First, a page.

This post contains a credible statement that a side-effect of Depo-Provera is to reduce bone density. Conversely, high subjectivity and emotionality in a post suggest lower credibility of statements and lower believability in that user’s contents. A negative example along these lines is:
I have been on the same cocktail of meds (10 mgs. Elavil at bedtime/60-90 mgs. of Oxycodone during the day/1/1/2 mgs. Xanax a day….once in a while I have really bad hallucination type dreams. I can actually “feel" someone pulling me of the bed and throwing me around. I know this sounds crazy but at the time it fels somewhat demonic.
Although this post suggests that taking Xanax can lead to hallucination, the style in which it is written renders the credibility of this statement doubtful. These examples support the intuition that to identify credible medical statements, we also need to assess the trustworthiness of users and the objectivity of their language. In this work we leverage this intuition through a joint analysis of statements, users, and language in online health communities.

Although information extraction (IE) methods using probabilistic graphical models [45, 12] can be used to extract statements from the user posts, they do not account for the inherent bias, subjectivity and misinformation prevalent in the health forums. Furthermore, standard IE techniques [36, 33, 13] do not consider the role of language in extracting credible statements. In this work, we perform linguistic analyses to extract stylistic and affective features from user posts. Discourse features help to identify authoritative user statements by examining the usage of modals, inferential conjunctions, hypothetical statements etc; whereas affective features help to identify objective statements by analyzing user emotions in the post like anxiety, depression, esteem, confidence.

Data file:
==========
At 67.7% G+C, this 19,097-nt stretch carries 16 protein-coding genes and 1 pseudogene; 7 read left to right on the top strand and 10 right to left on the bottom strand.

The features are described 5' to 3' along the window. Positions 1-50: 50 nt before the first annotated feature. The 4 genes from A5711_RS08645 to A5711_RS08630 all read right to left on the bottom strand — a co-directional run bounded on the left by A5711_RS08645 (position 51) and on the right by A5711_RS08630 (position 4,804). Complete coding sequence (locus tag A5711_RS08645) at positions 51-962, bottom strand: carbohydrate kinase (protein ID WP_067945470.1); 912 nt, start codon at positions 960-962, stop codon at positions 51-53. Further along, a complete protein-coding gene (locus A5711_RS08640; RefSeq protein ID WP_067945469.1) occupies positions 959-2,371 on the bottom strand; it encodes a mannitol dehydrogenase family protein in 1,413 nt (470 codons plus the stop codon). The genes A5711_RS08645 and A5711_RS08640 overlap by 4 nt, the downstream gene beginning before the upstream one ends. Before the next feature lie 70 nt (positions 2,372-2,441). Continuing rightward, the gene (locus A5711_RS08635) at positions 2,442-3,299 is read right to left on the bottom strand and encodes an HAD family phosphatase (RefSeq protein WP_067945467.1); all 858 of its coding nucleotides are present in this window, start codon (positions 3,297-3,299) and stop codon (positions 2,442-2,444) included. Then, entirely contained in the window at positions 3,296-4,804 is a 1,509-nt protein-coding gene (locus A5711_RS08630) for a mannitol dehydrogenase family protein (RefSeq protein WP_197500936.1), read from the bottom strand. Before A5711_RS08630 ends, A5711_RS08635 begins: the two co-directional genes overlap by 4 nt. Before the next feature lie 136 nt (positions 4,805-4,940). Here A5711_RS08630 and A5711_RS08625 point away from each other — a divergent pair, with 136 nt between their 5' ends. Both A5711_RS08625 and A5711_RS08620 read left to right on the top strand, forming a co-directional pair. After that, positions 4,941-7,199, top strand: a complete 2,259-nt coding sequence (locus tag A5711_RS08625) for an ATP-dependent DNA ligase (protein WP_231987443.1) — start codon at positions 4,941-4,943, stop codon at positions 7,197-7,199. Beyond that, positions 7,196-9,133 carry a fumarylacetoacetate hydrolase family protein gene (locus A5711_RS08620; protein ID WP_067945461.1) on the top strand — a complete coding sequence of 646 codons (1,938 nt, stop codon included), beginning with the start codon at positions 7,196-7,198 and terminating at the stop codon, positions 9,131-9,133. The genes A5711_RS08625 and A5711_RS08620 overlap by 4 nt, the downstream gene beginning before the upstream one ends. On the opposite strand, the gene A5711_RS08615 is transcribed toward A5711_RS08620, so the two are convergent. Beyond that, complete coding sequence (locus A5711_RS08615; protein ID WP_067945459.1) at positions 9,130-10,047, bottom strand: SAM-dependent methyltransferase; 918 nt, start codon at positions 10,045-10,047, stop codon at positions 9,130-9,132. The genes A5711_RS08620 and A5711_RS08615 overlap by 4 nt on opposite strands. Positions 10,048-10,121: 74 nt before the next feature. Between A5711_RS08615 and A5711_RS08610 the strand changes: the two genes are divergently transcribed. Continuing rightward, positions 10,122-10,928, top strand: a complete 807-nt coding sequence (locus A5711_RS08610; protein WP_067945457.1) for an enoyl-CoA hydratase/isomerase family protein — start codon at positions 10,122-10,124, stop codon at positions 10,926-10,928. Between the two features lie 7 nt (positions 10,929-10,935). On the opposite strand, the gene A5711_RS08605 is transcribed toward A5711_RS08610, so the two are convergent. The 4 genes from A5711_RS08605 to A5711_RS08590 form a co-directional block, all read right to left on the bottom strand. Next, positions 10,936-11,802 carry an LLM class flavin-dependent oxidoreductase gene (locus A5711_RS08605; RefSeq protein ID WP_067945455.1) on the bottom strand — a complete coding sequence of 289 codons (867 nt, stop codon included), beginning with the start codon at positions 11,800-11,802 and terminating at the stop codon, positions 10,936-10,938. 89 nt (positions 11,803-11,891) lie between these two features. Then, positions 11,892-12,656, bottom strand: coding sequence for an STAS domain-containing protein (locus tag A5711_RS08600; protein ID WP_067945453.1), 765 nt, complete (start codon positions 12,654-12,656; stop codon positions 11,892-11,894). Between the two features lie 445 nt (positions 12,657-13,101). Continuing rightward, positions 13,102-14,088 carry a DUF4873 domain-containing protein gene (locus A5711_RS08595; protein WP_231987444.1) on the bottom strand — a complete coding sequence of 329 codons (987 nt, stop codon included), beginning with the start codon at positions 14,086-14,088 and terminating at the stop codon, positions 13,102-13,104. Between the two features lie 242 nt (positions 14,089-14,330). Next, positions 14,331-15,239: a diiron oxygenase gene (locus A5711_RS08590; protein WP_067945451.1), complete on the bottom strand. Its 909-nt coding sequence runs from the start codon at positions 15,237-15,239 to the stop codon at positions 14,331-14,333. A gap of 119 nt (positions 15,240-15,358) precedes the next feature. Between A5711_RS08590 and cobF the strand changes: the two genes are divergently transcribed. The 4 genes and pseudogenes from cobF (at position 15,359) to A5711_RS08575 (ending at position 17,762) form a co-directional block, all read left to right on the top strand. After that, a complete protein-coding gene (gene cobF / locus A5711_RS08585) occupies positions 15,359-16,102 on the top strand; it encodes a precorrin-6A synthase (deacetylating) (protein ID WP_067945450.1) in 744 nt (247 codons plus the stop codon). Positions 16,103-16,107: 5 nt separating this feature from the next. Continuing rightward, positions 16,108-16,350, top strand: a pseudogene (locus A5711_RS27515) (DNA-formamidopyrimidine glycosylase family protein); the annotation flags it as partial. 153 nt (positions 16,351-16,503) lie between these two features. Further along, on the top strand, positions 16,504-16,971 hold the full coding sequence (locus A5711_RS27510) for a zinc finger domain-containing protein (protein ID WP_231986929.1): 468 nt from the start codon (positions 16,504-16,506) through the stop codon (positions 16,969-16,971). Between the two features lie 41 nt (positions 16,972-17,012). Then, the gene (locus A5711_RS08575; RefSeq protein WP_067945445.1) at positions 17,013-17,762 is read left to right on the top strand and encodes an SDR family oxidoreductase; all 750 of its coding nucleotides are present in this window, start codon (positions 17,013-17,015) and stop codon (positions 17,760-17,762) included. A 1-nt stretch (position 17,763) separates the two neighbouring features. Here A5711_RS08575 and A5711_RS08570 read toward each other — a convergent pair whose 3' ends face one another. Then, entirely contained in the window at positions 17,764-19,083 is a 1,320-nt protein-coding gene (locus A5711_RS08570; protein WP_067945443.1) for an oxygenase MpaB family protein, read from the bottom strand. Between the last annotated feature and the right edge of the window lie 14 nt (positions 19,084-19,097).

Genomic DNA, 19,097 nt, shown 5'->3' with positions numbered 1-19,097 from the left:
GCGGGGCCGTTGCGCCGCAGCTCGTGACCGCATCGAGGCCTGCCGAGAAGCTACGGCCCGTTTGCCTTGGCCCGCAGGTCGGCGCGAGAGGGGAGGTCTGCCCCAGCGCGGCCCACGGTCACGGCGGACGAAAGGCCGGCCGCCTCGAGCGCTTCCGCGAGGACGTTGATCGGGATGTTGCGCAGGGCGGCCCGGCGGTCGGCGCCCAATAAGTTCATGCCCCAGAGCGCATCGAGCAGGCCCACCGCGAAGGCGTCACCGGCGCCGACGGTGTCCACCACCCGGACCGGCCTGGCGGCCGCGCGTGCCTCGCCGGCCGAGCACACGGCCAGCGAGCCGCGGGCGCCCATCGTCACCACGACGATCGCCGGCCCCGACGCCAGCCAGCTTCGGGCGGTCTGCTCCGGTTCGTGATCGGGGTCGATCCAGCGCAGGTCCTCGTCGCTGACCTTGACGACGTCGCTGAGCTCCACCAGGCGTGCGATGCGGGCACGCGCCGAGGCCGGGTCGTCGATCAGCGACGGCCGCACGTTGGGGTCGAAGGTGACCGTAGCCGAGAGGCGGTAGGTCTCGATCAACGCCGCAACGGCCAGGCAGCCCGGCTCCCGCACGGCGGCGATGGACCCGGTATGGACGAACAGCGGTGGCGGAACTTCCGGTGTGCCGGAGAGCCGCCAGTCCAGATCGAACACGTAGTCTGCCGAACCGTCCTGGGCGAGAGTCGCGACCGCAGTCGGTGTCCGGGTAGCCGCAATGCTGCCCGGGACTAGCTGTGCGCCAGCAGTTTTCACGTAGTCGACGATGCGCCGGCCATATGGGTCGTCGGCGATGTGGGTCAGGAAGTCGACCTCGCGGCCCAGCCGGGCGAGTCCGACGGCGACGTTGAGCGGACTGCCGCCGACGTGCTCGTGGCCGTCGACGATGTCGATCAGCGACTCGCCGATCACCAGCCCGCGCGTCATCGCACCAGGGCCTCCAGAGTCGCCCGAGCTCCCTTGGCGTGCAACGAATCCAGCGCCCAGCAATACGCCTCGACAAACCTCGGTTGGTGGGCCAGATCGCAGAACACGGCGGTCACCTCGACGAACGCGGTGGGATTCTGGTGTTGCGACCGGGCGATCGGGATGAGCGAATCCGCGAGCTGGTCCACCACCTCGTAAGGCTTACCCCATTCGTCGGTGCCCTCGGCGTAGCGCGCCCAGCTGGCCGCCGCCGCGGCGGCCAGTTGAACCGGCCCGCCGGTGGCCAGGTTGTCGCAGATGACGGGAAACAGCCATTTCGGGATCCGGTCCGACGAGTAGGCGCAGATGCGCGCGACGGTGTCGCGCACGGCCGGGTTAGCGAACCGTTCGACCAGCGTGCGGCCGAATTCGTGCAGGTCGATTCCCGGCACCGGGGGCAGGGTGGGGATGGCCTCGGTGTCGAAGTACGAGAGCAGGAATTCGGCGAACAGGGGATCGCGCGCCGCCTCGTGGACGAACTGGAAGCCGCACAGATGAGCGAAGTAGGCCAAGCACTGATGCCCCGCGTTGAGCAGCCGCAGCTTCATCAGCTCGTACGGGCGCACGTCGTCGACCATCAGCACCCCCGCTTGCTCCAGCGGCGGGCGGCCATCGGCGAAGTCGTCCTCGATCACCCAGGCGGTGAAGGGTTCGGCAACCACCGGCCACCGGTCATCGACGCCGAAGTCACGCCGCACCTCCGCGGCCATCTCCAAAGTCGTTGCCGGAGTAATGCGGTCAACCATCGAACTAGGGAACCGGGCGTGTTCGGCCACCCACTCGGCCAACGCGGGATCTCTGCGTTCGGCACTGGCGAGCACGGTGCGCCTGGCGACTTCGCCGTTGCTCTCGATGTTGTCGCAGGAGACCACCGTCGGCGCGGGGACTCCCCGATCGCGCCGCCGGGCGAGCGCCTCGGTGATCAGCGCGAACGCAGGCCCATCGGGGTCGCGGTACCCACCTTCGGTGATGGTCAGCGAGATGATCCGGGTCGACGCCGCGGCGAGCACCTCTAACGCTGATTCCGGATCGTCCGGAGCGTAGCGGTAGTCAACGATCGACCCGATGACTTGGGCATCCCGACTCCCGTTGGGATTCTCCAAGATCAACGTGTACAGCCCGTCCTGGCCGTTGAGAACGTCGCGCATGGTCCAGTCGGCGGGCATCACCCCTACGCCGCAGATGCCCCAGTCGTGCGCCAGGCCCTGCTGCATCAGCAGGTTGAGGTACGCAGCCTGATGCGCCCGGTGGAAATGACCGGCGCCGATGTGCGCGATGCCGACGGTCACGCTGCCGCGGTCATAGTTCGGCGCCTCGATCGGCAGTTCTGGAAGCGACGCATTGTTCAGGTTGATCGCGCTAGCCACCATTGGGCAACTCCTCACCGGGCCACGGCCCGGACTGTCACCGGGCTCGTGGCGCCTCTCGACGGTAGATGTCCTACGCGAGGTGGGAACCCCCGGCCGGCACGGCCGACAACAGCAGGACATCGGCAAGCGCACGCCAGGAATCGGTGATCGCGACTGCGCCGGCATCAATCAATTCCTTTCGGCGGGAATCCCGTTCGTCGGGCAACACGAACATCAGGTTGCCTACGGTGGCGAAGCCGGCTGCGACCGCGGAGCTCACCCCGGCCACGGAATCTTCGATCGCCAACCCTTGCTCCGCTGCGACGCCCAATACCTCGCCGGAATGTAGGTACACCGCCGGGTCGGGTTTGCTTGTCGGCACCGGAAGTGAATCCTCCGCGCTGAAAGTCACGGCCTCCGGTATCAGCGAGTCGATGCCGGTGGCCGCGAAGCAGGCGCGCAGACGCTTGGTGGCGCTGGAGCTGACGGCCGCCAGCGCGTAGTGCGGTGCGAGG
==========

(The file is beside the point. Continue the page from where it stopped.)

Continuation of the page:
The main technical contribution of this paper is a probabilistic graphical model [12] which is tailored to the problem setting as to facilitate joint inference over users, language, and statements. We devise a Markov Random Field (MRF) with individual users, posts, and statements as nodes, as summarized in Figure 1

. The quality of these nodes – trustworthiness, objectivity, and credibility – is modeled as binary random variables. Our method is semi-supervised with a subset of training side-effect statements, derived from expert medical databases, labeled as true or false. We use linguistic and user features that can be directly observed in online communities. Inference and parameter estimation is done via an EM (Expectation-Maximization) framework, where MCMC sampling is used in the